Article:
When we played Balderdash, we always, always knew which answer was Grandma’s.
The word was “upeygan”, and to this day I cannot remember what it really meant. But I will never forget Grandma’s definition, scratched on the tiny paper in her neat Catholic-school-cursive: “Ever since upeygan school, ya think youah so smaht.” (My best attempt at writing in Italian-Brooklynese, a language Grandma spoke fluently.)
She knew how to play the game, and she knew that you didn’t have to use the word in a sentence to complete definition, but that was her answer.
That was her motto too, maybe. She didn’t care much for people who thought too highly of themselves.
Vivacious, hilarious, audacious, loquacious – that was Grandma. She always had a story that would make everyone laugh. She was always proud of her grandkids, especially their theatrical endeavors. “My little Woolhemina” is what she called me for years after my five minutes of fame in a 3rd grade musical in which I played a bookish sheep.
She lived on her own for so many years, strong, independent, unstoppable. She raised a family, kept a house, cooked delicious Italian meals, smiled often, loved much, laughed frequently, soaked up every minute, every second of life.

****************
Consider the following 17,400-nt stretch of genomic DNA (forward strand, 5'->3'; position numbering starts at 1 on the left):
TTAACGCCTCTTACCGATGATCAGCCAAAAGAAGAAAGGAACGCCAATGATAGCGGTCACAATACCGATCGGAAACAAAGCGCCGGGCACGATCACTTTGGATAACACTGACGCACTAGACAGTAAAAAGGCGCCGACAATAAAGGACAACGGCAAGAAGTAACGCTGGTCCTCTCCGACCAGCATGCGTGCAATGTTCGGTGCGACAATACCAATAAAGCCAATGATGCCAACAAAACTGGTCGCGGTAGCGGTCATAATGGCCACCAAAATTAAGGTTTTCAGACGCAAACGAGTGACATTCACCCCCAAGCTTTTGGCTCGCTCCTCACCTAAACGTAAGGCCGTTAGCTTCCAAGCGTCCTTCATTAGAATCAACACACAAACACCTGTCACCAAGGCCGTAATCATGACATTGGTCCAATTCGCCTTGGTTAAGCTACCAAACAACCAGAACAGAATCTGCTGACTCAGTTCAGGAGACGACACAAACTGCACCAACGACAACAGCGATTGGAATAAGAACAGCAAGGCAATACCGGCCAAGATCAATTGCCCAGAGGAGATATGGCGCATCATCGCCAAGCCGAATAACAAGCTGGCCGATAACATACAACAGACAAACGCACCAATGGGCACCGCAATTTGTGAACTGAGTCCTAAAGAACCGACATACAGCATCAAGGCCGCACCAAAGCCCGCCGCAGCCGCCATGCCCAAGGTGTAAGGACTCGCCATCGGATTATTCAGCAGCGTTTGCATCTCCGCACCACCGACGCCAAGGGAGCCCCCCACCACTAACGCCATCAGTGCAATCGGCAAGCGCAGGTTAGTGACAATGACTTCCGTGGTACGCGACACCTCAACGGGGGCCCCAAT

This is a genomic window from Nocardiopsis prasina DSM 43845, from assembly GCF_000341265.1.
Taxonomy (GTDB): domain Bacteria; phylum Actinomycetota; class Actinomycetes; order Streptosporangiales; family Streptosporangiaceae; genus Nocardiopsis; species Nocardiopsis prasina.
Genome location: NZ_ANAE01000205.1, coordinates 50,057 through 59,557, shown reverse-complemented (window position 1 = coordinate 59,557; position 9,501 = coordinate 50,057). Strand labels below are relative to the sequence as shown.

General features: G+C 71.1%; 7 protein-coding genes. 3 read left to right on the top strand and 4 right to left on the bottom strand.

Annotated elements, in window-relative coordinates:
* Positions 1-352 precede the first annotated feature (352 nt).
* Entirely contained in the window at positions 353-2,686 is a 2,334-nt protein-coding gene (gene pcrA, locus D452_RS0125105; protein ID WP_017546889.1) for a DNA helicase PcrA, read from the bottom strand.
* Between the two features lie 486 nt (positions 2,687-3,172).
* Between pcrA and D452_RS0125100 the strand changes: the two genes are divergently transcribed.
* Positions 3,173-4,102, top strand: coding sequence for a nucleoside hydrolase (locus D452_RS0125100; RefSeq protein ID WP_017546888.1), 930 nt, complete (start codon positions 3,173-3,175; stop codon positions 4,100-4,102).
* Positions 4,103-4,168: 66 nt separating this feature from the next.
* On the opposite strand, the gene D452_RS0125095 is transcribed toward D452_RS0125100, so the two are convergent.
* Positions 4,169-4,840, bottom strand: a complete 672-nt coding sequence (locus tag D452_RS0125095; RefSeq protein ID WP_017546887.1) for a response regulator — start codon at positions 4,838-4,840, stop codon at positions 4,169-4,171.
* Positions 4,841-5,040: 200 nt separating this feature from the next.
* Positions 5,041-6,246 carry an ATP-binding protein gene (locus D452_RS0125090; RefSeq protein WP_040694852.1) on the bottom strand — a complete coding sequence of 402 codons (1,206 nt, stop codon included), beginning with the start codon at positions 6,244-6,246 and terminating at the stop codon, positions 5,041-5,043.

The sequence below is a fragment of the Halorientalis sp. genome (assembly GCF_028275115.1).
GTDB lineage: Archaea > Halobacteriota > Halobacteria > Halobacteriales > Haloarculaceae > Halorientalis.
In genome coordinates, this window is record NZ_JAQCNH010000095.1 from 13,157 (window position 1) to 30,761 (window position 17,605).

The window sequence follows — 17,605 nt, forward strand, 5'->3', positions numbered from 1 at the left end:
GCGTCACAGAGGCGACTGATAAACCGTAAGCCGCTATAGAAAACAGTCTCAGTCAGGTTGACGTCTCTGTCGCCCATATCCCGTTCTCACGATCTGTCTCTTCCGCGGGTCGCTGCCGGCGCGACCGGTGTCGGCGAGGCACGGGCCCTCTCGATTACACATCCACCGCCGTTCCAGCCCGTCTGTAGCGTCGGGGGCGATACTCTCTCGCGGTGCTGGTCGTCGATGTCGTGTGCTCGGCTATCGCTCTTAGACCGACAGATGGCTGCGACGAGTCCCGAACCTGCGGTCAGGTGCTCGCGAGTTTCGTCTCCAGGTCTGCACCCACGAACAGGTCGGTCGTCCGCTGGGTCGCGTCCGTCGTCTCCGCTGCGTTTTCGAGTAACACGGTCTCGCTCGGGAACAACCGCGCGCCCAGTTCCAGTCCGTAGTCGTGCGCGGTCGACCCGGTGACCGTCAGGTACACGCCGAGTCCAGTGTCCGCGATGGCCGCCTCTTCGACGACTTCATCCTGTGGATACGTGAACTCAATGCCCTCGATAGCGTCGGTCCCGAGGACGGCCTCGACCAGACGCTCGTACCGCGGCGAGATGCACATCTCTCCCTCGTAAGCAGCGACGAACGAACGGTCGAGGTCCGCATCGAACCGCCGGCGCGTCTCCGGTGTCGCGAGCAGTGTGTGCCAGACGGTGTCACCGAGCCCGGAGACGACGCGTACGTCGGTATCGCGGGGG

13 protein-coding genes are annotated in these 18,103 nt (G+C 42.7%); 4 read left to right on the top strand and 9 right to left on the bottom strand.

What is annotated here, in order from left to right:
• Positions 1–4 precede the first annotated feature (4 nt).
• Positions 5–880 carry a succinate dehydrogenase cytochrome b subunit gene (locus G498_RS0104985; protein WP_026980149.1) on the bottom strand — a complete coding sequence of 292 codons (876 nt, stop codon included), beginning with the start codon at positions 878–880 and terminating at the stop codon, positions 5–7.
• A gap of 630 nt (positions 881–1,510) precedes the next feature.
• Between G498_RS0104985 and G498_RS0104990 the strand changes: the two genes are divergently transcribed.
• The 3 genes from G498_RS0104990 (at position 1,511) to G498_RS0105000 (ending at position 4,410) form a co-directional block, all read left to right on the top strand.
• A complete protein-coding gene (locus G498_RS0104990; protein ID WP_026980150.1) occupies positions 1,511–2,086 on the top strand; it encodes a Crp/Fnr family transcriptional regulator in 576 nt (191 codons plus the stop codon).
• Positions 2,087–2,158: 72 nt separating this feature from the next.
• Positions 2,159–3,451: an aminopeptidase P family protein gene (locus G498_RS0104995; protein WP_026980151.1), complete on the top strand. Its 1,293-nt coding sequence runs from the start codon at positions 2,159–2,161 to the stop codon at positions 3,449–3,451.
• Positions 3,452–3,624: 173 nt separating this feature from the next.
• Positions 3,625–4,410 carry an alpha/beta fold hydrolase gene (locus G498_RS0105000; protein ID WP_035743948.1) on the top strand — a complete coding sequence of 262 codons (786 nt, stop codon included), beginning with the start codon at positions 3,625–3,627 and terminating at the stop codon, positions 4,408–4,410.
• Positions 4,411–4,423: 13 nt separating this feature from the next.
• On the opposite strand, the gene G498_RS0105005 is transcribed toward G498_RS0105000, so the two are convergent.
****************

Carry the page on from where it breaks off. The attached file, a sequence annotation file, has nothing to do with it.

And we think of her every year since she left this earth in September 2003, celebrating our Italian-American heritage with an annual trek to the crowded streets and sweaty sidewalks of Little Italy for the Feast of San Gennaro, a tradition my four sisters and I have carried on for 6 years now. In fact, we’ll be there this week, ready to gorge ourselves with all the rice balls, pizza, manicotti, cannolis, gelatos, spicy sausages, and calamari we can possibly contain, and we’ll be thinking of Grandma as we mangia, mangia our way through the masses.
What are your favorite family traditions? Or favorite grandparent memories?